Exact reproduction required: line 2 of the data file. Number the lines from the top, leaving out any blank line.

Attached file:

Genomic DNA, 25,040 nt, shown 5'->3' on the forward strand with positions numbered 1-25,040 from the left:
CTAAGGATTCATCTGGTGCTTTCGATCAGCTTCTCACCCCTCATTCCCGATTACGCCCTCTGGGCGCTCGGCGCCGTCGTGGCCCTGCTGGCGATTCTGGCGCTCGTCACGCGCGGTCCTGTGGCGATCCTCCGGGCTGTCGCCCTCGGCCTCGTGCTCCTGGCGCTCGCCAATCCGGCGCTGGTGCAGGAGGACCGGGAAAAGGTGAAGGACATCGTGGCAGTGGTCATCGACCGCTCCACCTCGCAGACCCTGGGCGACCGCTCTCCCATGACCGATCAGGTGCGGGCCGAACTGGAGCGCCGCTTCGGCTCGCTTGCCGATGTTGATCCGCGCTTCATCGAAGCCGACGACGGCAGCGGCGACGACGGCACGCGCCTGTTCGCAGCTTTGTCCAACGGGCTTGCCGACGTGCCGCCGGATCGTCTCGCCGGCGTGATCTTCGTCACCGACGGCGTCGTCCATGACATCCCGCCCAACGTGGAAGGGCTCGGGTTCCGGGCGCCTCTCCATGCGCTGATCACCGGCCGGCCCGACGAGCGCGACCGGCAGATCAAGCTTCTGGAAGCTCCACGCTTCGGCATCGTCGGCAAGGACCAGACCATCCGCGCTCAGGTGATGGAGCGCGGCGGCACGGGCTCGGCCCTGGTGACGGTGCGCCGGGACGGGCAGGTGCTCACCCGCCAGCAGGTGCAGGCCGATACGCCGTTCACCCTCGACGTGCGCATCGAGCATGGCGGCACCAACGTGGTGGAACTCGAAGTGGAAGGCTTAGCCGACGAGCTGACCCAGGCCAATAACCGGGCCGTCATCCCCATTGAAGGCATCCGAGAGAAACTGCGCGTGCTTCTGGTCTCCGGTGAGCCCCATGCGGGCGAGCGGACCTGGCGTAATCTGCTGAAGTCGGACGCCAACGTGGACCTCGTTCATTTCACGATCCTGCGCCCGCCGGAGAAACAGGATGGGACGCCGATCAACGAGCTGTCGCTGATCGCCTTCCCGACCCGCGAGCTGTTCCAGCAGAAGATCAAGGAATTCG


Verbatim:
CTAAGGATTCATCTGGTGCTTTCGATCAGCTTCTCACCCCTCATTCCCGATTACGCCCTCTGGGCGCTCGGCGCCGTCGTGGCCCTGCTGGCGATTCTGGCGCTCGTCACGCGCGGTCCTGTGGCGATCCTCCGGGCTGTCGCCCTCGGCCTCGTGCTCCTGGCGCTCGCCAATCCGGCGCTGGTGCAGGAGGACCGGGAAAAGGTGAAGGACATCGTGGCAGTGGTCATCGACCGCTCCACCTCGCAGACCCTGGGCGACCGCTCTCCCATGACCGATCAGGTGCGGGCCGAACTGGAGCGCCGCTTCGGCTCGCTTGCCGATGTTGATCCGCGCTTCATCGAAGCCGACGACGGCAGCGGCGACGACGGCACGCGCCTGTTCGCAGCTTTGTCCAACGGGCTTGCCGACGTGCCGCCGGATCGTCTCGCCGGCGTGATCTTCGTCACCGACGGCGTCGTCCATGACATCCCGCCCAACGTGGAAGGGCTCGGGTTCCGGGCGCCTCTCCATGCGCTGATCACCGGCCGGCCCGACGAGCGCGACCGGCAGATCAAGCTTCTGGAAGCTCCACGCTTCGGCATCGTCGGCAAGGACCAGACCATCCGCGCTCAGGTGATGGAGCGCGGCGGCACGGGCTCGGCCCTGGTGACGGTGCGCCGGGACGGGCAGGTGCTCACCCGCCAGCAGGTGCAGGCCGATACGCCGTTCACCCTCGACGTGCGCATCGAGCATGGCGGCACCAACGTGGTGGAACTCGAAGTGGAAGGCTTAGCCGACGAGCTGACCCAGGCCAATAACCGGGCCGTCATCCCCATTGAAGGCATCCGAGAGAAACTGCGCGTGCTTCTGGTCTCCGGTGAGCCCCATGCGGGCGAGCGGACCTGGCGTAATCTGCTGAAGTCGGACGCCAACGTGGACCTCGTTCATTTCACGATCCTGCGCCCGCCGGAGAAACAGGATGGGACGCCGATCAACGAGCTGTCGCTGATCGCCTTCCCGACCCGCGAGCTGTTCCAGCAGAAGATCAAGGAATTCG